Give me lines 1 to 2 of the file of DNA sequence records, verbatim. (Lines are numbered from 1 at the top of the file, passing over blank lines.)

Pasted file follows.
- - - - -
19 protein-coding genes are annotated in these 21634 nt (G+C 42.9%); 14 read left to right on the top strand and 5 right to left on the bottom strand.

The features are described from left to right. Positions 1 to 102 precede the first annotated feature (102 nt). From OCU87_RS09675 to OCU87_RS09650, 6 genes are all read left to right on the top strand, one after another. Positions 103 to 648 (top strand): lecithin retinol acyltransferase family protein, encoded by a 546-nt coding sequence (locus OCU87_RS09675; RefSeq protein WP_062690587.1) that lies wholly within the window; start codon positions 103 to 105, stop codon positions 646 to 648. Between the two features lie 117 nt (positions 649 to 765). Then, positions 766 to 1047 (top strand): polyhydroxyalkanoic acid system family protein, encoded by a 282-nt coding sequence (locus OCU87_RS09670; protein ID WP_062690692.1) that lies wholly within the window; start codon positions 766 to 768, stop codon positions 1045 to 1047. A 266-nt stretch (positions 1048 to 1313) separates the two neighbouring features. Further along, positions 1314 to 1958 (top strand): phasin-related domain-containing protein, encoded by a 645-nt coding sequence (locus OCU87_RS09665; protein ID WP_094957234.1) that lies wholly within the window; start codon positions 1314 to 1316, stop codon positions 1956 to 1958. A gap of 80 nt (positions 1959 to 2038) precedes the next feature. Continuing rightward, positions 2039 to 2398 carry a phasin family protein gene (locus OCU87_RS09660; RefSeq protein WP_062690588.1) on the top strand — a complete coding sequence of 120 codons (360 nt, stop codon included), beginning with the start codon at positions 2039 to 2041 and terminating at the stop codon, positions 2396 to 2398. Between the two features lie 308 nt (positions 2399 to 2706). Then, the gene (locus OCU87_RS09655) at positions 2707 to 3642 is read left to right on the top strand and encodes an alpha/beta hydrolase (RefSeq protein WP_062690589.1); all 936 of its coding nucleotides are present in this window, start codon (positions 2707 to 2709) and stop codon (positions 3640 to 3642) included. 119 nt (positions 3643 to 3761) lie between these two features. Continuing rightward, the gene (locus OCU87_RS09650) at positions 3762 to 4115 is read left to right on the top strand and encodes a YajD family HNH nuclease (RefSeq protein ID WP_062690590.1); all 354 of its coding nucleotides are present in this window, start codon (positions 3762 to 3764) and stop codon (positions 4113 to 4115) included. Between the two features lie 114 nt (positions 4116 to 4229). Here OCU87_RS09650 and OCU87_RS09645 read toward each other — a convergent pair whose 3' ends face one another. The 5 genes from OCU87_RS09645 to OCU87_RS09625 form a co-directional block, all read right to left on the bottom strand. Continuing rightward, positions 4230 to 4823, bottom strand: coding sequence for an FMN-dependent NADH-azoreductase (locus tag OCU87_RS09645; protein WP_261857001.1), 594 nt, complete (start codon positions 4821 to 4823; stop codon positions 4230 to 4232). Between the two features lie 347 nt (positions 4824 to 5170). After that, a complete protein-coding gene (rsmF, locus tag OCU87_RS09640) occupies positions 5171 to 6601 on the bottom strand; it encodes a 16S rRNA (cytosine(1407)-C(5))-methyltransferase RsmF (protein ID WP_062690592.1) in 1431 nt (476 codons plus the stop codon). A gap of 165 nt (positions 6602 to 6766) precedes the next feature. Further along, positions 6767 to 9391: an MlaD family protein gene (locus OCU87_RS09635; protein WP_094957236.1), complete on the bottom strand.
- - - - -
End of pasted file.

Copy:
19 protein-coding genes are annotated in these 21634 nt (G+C 42.9%); 14 read left to right on the top strand and 5 right to left on the bottom strand.

The features are described from left to right. Positions 1 to 102 precede the first annotated feature (102 nt). From OCU87_RS09675 to OCU87_RS09650, 6 genes are all read left to right on the top strand, one after another. Positions 103 to 648 (top strand): lecithin retinol acyltransferase family protein, encoded by a 546-nt coding sequence (locus OCU87_RS09675; RefSeq protein WP_062690587.1) that lies wholly within the window; start codon positions 103 to 105, stop codon positions 646 to 648. Between the two features lie 117 nt (positions 649 to 765). Then, positions 766 to 1047 (top strand): polyhydroxyalkanoic acid system family protein, encoded by a 282-nt coding sequence (locus OCU87_RS09670; protein ID WP_062690692.1) that lies wholly within the window; start codon positions 766 to 768, stop codon positions 1045 to 1047. A 266-nt stretch (positions 1048 to 1313) separates the two neighbouring features. Further along, positions 1314 to 1958 (top strand): phasin-related domain-containing protein, encoded by a 645-nt coding sequence (locus OCU87_RS09665; protein ID WP_094957234.1) that lies wholly within the window; start codon positions 1314 to 1316, stop codon positions 1956 to 1958. A gap of 80 nt (positions 1959 to 2038) precedes the next feature. Continuing rightward, positions 2039 to 2398 carry a phasin family protein gene (locus OCU87_RS09660; RefSeq protein WP_062690588.1) on the top strand — a complete coding sequence of 120 codons (360 nt, stop codon included), beginning with the start codon at positions 2039 to 2041 and terminating at the stop codon, positions 2396 to 2398. Between the two features lie 308 nt (positions 2399 to 2706). Then, the gene (locus OCU87_RS09655) at positions 2707 to 3642 is read left to right on the top strand and encodes an alpha/beta hydrolase (RefSeq protein WP_062690589.1); all 936 of its coding nucleotides are present in this window, start codon (positions 2707 to 2709) and stop codon (positions 3640 to 3642) included. 119 nt (positions 3643 to 3761) lie between these two features. Continuing rightward, the gene (locus OCU87_RS09650) at positions 3762 to 4115 is read left to right on the top strand and encodes a YajD family HNH nuclease (RefSeq protein ID WP_062690590.1); all 354 of its coding nucleotides are present in this window, start codon (positions 3762 to 3764) and stop codon (positions 4113 to 4115) included. Between the two features lie 114 nt (positions 4116 to 4229). Here OCU87_RS09650 and OCU87_RS09645 read toward each other — a convergent pair whose 3' ends face one another. The 5 genes from OCU87_RS09645 to OCU87_RS09625 form a co-directional block, all read right to left on the bottom strand. Continuing rightward, positions 4230 to 4823, bottom strand: coding sequence for an FMN-dependent NADH-azoreductase (locus tag OCU87_RS09645; protein WP_261857001.1), 594 nt, complete (start codon positions 4821 to 4823; stop codon positions 4230 to 4232). Between the two features lie 347 nt (positions 4824 to 5170). After that, a complete protein-coding gene (rsmF, locus tag OCU87_RS09640) occupies positions 5171 to 6601 on the bottom strand; it encodes a 16S rRNA (cytosine(1407)-C(5))-methyltransferase RsmF (protein ID WP_062690592.1) in 1431 nt (476 codons plus the stop codon). A gap of 165 nt (positions 6602 to 6766) precedes the next feature. Further along, positions 6767 to 9391: an MlaD family protein gene (locus OCU87_RS09635; protein WP_094957236.1), complete on the bottom strand.